Should A Grown-Up Tenant Clean Up Its Room When It Leaves For College?

Print

Is there something like a law that says a tenant, at the end of a lease’s term, has to surrender the leased space in the same condition as it was at the start of the term? Does a common legal stationer’s form’s rendering of this requirement, “return the Rental Space to the Landlord in the same condition as it was at the beginning of the Term except for normal wear and tear,” have a single meaning, one that everyone would agree-upon once the space was inspected post-departure?

Before we deconstruct the word “condition” as used in the described context, Ruminations will look at the broader question – “In what condition should a tenant yield up the physical space it is vacating?” We think that question cannot be answered in the abstract. What’s the business deal? [Read more...]

Print

Keep Writing Your Agreements That Way – The Litigators Love You

Print

Has Ruminations ever suggested that those who negotiate and prepare agreements take to heart the following message: “Words matter – say what you mean and mean what you say”? Yes, and more than once or twice. In fact, more than novence.

Will that stop us from doing so again? No.

Today we look at a lease that said: “All disputes under this Lease, OTHER THAN THOSE RELATING TO THE PAYMENT OF RENT OR OTHER CHARGES BY TENANT, must be submitted to arbitration.” The tenant under this lease vacated the leased premises, failed to pay rent and other charges, didn’t remove its fixtures, and didn’t restore the leased premises to the contractually required condition. With that in mind, we are going to find out what monetary claims were subject to arbitration and what claims were not. Had the parties said what they meant, Ruminations wouldn’t be able to tell you their story. [Read more...]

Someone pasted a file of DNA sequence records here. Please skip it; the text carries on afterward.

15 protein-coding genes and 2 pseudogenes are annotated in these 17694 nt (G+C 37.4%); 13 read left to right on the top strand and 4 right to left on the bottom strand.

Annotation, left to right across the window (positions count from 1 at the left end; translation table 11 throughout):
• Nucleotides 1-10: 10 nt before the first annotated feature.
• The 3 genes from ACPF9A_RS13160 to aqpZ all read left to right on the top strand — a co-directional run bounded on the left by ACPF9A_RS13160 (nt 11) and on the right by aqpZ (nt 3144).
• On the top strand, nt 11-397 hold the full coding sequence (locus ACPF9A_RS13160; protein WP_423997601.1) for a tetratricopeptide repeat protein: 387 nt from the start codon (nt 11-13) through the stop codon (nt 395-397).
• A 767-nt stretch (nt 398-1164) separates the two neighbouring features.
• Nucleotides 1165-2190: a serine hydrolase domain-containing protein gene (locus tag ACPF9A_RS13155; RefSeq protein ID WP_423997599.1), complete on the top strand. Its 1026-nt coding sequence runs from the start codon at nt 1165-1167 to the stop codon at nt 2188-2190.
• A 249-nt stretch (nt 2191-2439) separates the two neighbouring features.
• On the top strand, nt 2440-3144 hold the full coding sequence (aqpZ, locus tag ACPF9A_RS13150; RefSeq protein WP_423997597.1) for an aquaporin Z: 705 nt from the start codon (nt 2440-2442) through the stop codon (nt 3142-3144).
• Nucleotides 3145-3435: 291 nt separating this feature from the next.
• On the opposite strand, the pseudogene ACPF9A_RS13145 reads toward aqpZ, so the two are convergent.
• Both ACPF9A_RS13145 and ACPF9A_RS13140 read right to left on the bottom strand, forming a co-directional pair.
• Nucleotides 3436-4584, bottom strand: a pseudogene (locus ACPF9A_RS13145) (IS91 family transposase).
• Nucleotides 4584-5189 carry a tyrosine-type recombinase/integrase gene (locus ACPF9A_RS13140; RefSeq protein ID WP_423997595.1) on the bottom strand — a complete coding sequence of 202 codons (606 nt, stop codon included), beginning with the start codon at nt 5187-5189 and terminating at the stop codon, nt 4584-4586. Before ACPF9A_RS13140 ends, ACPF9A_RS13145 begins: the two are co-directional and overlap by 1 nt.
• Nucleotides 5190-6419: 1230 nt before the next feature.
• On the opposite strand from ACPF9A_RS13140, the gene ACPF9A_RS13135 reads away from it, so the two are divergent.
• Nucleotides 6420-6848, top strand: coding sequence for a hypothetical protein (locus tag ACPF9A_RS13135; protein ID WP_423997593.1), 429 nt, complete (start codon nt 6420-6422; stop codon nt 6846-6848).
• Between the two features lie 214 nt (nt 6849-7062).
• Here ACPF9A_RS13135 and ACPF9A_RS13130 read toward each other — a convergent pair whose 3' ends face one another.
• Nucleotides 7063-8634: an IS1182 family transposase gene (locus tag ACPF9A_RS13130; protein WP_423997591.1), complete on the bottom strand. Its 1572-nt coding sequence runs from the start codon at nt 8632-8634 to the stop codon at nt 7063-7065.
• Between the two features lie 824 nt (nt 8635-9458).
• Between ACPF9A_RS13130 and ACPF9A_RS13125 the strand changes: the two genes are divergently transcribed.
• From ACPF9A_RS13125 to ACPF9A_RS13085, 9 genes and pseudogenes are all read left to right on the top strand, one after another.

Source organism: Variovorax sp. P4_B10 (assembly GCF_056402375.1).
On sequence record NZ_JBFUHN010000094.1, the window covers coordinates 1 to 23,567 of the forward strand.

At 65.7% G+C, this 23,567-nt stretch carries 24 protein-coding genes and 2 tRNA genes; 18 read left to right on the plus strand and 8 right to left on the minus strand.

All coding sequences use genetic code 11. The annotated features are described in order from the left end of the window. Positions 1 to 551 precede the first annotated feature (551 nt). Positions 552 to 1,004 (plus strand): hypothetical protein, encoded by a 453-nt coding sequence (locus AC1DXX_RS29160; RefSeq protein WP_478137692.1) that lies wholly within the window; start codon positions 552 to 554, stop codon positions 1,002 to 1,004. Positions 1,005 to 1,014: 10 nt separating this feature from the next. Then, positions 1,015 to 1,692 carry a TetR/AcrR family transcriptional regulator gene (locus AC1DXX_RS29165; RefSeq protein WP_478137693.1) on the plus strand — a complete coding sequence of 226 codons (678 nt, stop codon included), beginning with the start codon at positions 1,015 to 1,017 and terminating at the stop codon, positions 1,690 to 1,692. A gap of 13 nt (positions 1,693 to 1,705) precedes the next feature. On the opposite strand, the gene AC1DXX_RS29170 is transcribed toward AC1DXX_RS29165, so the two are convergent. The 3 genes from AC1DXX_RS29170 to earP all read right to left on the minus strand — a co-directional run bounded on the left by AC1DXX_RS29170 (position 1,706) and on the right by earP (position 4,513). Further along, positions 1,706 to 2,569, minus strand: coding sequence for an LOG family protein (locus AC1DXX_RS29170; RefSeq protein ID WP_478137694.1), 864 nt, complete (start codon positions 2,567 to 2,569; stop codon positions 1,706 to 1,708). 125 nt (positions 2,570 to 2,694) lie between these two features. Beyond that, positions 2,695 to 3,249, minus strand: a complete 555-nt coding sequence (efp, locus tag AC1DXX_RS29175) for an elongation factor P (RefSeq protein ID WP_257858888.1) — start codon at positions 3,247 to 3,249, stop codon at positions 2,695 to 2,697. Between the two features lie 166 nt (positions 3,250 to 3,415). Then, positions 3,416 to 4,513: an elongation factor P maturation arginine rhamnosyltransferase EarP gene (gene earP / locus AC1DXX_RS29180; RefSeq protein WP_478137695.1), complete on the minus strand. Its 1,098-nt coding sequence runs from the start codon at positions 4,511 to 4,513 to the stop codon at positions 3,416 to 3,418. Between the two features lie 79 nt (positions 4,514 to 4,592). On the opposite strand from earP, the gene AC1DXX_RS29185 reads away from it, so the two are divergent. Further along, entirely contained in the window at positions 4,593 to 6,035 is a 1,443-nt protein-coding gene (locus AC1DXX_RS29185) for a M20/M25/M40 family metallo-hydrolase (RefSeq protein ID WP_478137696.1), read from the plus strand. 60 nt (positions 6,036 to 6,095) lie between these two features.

Print

A Million Dollar Lease Drafting Lesson

Print

An “Evergreen” contract is one that renews over and over. So does an “Evergreen” letter of credit. So does the topic that follows – how, if your documents are not written carefully, courts may do damage. And, perhaps “written” isn’t the real activity to be scrutinized and “thought-through” would be a better choice of words.

Today, we are going to look at a late April court decision from the U.S. District Court for the Southern District of New York: In re: The Great Atlantic & Pacific Tea Company, Inc. You can see it by clicking HERE.

This is about A&P’s bankruptcy and even without knowing the disputed issue, a very good guess is that the bankrupt estate will be enhanced by the court’s ruling. If that is a little cynical on the part of Ruminations, then so be it. While there are conflicting public policies involved in bankruptcy matters, one seems to loom over almost all others: “get more money into the pot to pay unsecured creditors.”

Read on; look at the decision itself; you decide. [Read more...]

Print

Getting On The Same Page When It Comes To Operating Expense (CAM Costs) Reporting

Print

A lot of trees have been cut down for the paper used to write about operating expenses or common area costs. That’s because when you talk about passing along operating costs, you are talking real money. Yet, aside from deals where the operating expense charge is a fixed (and usually escalating) amount, far less negotiation is had for a nickel or a dime per square foot of operating expenses than is the case with the same nickel or dime of basic rent. Yet, a nickel is a nickel and a dime is a dime [See: John Lee Hooker, Bottle Up & Go], whether called base rent or operating expenses. In sum, like weather, everybody talks about it, but nobody can do anything about it. But, is that really true? In part, “Yes”; in part, “No.” Here’s our attempt to start a discussion – kill more trees. [Read more...]